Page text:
Anything I write about outsourcing seems to lead to a heated debate. My article on the Death of Indian Outsourcing was one such piece. The more recent Obama and Outsourcing received a similar welcome. Regardless of what happens to the outsourcing industry as a result of the US elections in November, outsourcing firms will remain key contributors to a changing global economy. Here is my analysis of the top 10 outsourcing stocks to watch.
Accenture is much more than a plain vanilla outsourcer. It is a consulting firm that can handle multiple processes, applications, and infrastructure outsourcing in addition to having a global footprint. As Accenture (ACN) has expertise in management consulting, technical services and outsourcing, they are one of the preferred vendors that can withstand the market turmoil due to currency fluctuations, salary hikes in India, etc. Their performance in Q208 and Q308 shows that they know how to handle competition and weakening market conditions. Accenture remains my preferred long-term investment.
International Business Machines Corporation (IBM) has not only built up a strong portfolio through acquisitions, but also boasts of a strong global model and a diverse portfolio of businesses. IBM operates in more than 170 countries, and more than 65% of its employees are based outside the US. No wonder it continues to perform well despite the worsening economic conditions in the US. IBM also has a defined country strategy based on acquisition of service companies in the target country. The company’s Q407, Q108 and Q208 results are representative of its strength.
Wtih strong international sales and cost reduction efforts driven by the able leadership of CEO Mark Hurd, HP (HPQ) is on a roll. It has managed not only to survive, but also to grow in markets like PCs that competitors like IBM have exited under pressure from China. With Hurd’s plans for acquiring EDS, the services portfolio is getting stronger.
Infosys (INFY) could have been sold off for $1 million, but decided instead to grow into a $4 billion Indian IT services outsourcing enterprise. Infosys performs well primarily due to market slowdowns and tighter operating cost limitations on businesses in Western countries. However, they have several tasks ahead of them in order to continue to perform: put a more developed strategy in place to address the software ecosystem in the US, decide on a strategy that enables them to play in the more leveraged technology/IP-driven business models, change the business mix and move out of pure body shopping to an SaaS and IP model, and come up with a Wave 3 Strategy.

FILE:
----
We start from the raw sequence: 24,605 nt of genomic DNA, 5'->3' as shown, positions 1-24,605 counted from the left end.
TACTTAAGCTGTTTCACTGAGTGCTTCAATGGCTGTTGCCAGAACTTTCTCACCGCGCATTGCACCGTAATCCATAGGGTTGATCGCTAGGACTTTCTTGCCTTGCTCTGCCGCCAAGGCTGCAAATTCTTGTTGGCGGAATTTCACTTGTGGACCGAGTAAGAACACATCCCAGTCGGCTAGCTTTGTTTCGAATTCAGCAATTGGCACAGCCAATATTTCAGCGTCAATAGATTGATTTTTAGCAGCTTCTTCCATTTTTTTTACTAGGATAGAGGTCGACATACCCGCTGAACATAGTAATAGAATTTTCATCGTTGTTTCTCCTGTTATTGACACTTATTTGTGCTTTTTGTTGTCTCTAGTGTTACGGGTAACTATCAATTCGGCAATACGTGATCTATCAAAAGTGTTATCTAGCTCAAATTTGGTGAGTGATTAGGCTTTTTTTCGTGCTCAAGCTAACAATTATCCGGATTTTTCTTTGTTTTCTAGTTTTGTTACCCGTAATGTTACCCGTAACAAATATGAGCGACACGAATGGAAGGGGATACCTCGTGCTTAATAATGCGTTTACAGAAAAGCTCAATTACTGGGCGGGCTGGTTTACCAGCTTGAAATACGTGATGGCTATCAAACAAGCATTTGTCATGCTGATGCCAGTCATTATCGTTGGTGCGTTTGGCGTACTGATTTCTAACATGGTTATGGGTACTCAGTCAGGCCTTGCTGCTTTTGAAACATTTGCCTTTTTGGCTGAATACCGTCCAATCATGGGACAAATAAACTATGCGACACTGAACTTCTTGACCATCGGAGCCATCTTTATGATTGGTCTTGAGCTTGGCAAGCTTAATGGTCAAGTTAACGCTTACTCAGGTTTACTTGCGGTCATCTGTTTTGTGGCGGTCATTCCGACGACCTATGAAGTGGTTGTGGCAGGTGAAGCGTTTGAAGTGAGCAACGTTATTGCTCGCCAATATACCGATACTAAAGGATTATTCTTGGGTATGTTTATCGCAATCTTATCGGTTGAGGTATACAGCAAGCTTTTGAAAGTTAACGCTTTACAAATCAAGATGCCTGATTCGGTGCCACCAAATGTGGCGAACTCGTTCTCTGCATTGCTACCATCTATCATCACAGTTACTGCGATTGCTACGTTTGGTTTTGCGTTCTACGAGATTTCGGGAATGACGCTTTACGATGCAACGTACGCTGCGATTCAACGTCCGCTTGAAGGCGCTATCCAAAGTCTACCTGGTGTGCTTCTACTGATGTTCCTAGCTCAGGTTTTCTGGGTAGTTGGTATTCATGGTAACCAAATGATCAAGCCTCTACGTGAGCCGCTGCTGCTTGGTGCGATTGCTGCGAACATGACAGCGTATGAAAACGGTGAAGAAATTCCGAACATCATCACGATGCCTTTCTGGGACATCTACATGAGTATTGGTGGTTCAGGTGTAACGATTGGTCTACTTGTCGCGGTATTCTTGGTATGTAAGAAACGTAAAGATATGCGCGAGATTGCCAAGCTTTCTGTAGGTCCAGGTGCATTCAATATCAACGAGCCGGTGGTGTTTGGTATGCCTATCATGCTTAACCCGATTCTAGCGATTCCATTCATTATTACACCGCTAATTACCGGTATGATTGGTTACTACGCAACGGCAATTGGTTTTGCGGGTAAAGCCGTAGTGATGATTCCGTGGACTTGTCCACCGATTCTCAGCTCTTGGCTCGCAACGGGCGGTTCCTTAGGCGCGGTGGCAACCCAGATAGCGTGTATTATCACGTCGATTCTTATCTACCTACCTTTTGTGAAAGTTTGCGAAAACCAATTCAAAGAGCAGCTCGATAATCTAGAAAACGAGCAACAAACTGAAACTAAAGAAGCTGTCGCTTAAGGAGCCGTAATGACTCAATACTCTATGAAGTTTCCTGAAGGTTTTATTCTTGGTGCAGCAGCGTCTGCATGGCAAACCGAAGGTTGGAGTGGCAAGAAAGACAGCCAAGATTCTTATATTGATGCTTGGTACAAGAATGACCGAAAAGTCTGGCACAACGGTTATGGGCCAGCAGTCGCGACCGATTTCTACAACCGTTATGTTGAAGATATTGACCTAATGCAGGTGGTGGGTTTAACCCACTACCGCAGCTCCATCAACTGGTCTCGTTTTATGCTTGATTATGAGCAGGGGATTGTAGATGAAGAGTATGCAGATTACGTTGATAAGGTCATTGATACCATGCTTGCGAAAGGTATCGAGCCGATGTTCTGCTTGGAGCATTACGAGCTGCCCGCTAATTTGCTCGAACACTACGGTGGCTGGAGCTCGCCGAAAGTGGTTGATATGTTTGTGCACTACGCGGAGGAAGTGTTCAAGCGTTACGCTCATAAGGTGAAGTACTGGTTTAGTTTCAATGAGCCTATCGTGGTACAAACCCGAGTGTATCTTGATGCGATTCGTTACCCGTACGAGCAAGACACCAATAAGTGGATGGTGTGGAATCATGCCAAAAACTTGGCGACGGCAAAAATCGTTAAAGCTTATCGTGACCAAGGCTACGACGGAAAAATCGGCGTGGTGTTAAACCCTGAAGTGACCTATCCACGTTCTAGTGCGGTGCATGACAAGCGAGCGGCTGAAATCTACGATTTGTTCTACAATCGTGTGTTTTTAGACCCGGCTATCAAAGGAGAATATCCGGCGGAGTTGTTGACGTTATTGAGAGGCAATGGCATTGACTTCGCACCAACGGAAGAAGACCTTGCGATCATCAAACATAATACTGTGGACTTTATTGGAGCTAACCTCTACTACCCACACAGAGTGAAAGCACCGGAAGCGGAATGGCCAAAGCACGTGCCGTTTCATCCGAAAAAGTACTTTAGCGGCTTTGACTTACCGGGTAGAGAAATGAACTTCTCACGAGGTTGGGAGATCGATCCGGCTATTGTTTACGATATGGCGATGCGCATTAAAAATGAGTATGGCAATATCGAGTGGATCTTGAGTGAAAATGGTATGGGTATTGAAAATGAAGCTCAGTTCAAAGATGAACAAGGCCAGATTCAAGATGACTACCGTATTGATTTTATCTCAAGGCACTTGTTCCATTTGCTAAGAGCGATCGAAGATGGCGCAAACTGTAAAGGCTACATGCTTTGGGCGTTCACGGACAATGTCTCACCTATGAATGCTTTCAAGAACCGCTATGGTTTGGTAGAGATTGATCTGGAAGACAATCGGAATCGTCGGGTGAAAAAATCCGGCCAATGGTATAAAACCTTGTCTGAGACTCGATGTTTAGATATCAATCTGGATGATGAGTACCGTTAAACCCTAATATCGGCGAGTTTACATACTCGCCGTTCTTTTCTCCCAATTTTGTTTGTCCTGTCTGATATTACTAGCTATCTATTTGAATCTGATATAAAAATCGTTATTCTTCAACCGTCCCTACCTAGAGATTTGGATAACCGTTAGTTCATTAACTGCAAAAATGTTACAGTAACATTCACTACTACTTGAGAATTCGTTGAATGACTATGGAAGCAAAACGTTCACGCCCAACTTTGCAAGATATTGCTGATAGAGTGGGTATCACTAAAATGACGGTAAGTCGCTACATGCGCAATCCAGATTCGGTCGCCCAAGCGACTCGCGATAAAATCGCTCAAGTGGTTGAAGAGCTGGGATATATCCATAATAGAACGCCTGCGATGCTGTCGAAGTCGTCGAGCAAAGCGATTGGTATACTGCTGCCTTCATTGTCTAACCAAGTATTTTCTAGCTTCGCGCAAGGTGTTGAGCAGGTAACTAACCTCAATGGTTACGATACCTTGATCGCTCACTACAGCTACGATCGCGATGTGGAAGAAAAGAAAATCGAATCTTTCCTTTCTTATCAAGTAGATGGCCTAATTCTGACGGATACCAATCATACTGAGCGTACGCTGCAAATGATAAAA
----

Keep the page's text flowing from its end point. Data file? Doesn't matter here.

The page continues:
Wipro suffers from similar problems as Infosys. With labor arbitrage losing sheen, Indian IT industry players, which include Wipro, need to move into the SaaS and IP-driven model from their present body-shopping staple. If they don’t, they will not be able to challenge the Accentures and IBMs of the world.
6. Tata Consultancy Services
Tata Consultancy Services, popularly known as TCS (TCS.NS), has shown its strength in operations by building a global network delivery model that delivers based on the same standards, methodologies, excellence and expectations used and followed globally. They have grown rapidly through their acquisition binge over the past few years. However, like the other Indian IT majors, TCS still needs to find its SaaS and IP partners to mitigate the threats the Indian outsourcing industry faces.
Satyam has been diligently following a 4-step strategy to success: it is increasing the proportion of offshore services, reducing staff attrition, increasing new client revenue and maintaining relationships with existing customers, and increasing value to customers via integrated business solutions across functional areas and improved support for relationships. I also liked their rural BPO Initiative, which is a philanthropic endeavor to ship BPO projects to some of the 600,000-odd villages in India, dropping the cost structure further while creating jobs in India’s poverty-stricken heartland. This strategy needs to morph from a philanthropic effort to a full-fledged commercial scale.
Cognizant (CTSH) is a leading provider of outsourcing services with a focus on the pharmaceuticals sector. Their acquisition of MarketRx pushed them further ahead in the vertical. Cognizant has been growing steadily through acquisitions, becoming stronger in both verticals and geographies, but their dependence on the financial services business is a concern given current market conditions.
Automatic Data Processing (ADP) is one of the most respected outsourcers in the fields of HR, payroll, tax and benefits administration. They have grown to their $8+ billion size through strategic acquisitions focused on the above business segments. ADP is one outsourcing firm that realizes the importance of SaaS in the segment. Of late, the market conditions have been causing them some worry, but they have weathered many such storms.
Paychex (PAYX) is another outsourcer that has realized the importance of SaaS in the outsourcing industry. The company offers HR outsourcing services and payroll services through its core products: Paychex Premier Human Resources and Professional Employer Organization (PEO), Core Payroll, and Major Market Services (MMS). I firmly believe that Paychex has huge potential, especially if it starts acquiring some SaaS companies.